Small Cruise ships to Alaska

April 27, 2016
Small-Ship Cruising
While many cruisers have their first glimpse of Alaska through bigger ports, such as Ketchikan and Skagway, there have always been those who want to take the route less traveled through the Inside Passage. Enter small ships. Able to dock in isolated bays and smaller cities like Petersburg and Wrangell, small ships provide more intensive - and usually more expensive - ways to explore Alaska's coast.

Life onboard an Alaska small ship, which typically would carry fewer than 100 passengers, is a far more relaxed experience than you find on a standard cruise. You wake up to the sound of birds instead of noise from the balcony next door. Your days consist of kayaking or hiking, rather than shopping and taking helicopter tours. Evenings are spent reading in your room or listening to a naturalist talk. And there's no need to buy a new cocktail dress, although you might spend just as much in outdoor gear.

The 2010 bankruptcy of Cruise West, a line which dominated the Alaska small-ship market for years, left a hole. Now, two years later, several cruise companies have come forward to fill the void. Here's a look at who's going where:

Alaskan Dream Cruises

Who: Now in its second season, Alaskan Dream Cruises started running multi-night, expedition-style cruises after company owner David Allen, of the established boat-building firm Allen Marine, acquired several Cruise West vessels in late 2010. The company, which is well established in Alaska and had long offered whale-watching day trips out of Juneau, Ketchikan and Sitka, specializes in voyages that have a strong cultural component. (The Allen family are members of the Tlingit Kaagwaantaan Clan).

Ships: Alaskan Dream, formerly the Executive Explorer catamaran owned by Majestic America and Glacier Bay cruise lines, carries 42 passengers. Admiralty Dream, formerly Spirit of Columbia from Cruise West, has cabins for 66 people. Each ship has lounges for happy hours, as well as post-dinner lectures and programs.

Itineraries: The Sitka-based line offers seven itineraries. Ports of call include the larger cities of Ketchikan, Skagway and Haines, as well as Thorne Bay, Kasaan, Wrangell, Gustavus and Glacier Bay. Town stops include historical walking tours and cultural performances, while nature stops offer hiking and wildlife-viewing. Another unique offering is a day of activities with ATV's, sea kayaks and small power boats at the company's private "Adventure Base Camp" in Hobart Bay.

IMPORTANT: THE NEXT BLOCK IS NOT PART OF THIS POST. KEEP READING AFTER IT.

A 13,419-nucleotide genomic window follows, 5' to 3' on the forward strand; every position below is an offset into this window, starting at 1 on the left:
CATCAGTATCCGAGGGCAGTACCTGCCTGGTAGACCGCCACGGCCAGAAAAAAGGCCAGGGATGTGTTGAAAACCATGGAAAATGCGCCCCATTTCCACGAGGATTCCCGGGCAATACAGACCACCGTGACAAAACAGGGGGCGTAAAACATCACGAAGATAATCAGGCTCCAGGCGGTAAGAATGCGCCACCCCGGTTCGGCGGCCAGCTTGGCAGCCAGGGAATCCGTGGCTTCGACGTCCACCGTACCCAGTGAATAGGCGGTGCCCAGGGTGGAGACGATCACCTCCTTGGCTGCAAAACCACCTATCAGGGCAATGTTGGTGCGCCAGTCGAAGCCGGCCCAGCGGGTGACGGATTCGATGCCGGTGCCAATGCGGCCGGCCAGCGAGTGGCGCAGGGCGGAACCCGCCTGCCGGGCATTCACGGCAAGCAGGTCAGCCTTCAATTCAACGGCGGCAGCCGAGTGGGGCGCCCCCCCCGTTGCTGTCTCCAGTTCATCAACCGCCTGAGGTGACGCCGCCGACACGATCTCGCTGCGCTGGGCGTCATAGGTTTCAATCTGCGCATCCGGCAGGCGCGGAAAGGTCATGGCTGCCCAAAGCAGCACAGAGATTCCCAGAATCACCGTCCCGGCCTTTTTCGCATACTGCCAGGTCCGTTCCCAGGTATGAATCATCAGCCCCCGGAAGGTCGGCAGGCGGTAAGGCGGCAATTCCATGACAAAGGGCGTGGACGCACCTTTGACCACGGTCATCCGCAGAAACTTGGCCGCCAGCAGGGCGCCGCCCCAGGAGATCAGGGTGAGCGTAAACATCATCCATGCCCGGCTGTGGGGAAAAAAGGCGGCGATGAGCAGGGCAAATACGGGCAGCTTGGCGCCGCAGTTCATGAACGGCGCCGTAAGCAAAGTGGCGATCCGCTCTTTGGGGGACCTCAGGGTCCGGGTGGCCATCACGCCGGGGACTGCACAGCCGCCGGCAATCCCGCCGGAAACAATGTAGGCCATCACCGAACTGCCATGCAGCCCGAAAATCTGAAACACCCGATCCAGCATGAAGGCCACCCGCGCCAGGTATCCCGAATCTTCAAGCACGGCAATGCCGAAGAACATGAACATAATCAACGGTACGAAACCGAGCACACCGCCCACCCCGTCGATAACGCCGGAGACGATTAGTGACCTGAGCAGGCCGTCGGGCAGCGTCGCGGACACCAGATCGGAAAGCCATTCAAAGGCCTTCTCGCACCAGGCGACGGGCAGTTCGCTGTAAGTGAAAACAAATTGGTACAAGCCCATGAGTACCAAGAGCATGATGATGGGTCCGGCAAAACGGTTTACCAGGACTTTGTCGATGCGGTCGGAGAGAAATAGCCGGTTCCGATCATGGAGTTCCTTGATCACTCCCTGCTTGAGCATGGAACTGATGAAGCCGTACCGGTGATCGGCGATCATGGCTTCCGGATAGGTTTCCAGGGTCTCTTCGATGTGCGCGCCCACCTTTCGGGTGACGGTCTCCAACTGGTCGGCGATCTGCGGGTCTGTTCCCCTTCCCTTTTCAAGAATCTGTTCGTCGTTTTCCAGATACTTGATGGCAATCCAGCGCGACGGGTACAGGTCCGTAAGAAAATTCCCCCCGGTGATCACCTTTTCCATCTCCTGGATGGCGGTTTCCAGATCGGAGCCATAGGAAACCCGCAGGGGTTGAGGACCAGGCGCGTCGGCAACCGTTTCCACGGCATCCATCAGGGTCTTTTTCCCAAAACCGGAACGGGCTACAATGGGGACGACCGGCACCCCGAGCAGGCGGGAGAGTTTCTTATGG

Web Site: www.alaskandreamcruises.com

American Cruise Lines

Who: Making its first Alaskan sail this season, American Cruise Lines has been running cruises in numerous areas of the country, including New England, Chesapeake Bay and the Columbia and Snake rivers. It's traditionally drawn an older crowd that's more interested in ports than adventure, and its Alaska sailings are heavy on narrated boat, coach and walking tours.

Ships: American Spirit, built in 2005, carries 100 passengers. Most of the staterooms have private balconies and, at an average of 243 square feet, they're billed as being among the largest in the Alaska arena. There's elevator service to all decks, a boon for seniors.

Itineraries: Roundtrip sailings out of Juneau, or between Juneau and Seattle, include stops in Glacier Bay, Icy Strait Point, Petersburg, Sitka and Tracy Arm.

Web Site: www.americancruiselines.com

American Safari Cruises/InnerSea Discoveries

Who: Headquartered in Seattle and run by Cruise West veterans Dan Blanchard and Tim Jacox, American Safari Cruises and its sister line, InnerSea Discoveries, have been the most aggressive in claiming the Alaska small-ship market by sending six ships into the area for the 2012 season. While it launched InnerSea Discoveries as an expedition line in 2011, the company is starting to unite all of its vessels under "The UnCruise" mantle (trying to appeal to people who might not normally cruise). The larger ships in the line feature built-in docks for kayaks and standup paddleboards, while the smaller yacht-style ships include drinks and a spa treatment in the fare.

Ships: Under the InnerSea Discoveries expedition-style label, the line has three ships. Seventy-six-passenger Wilderness Discoverer and 60-passenger Wilderness Adventurer both launched in 2011, enjoying sold-out seasons. In 2012, Wilderness Explorer, formerly owned by Cruise West as the Spirit of Discovery, joined the expedition fleet after extensive renovations that included cutting the number of passengers from 86 to 76. All ships have kayaks, standup paddleboards and hot tubs onboard.

An April 2012, fire consumed the smallest American Safari Cruises vessel, Safari Spirit, leaving the division with three ships. The newest, Safari Endeavour, is a renovation of Cruise West's Spirit of Endeavour and is the largest under the ASC umbrella, with 86 passengers. Safari Quest, the smallest at 22 passengers, and the 36-passenger Safari Explorer will also sail Alaska this season. The ASC vessels are meant to be more luxurious, with larger cabins and all-inclusive pricing.

Source: www.cruisecritic.com
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Alaska Cruises, Cruise West, Small Ships
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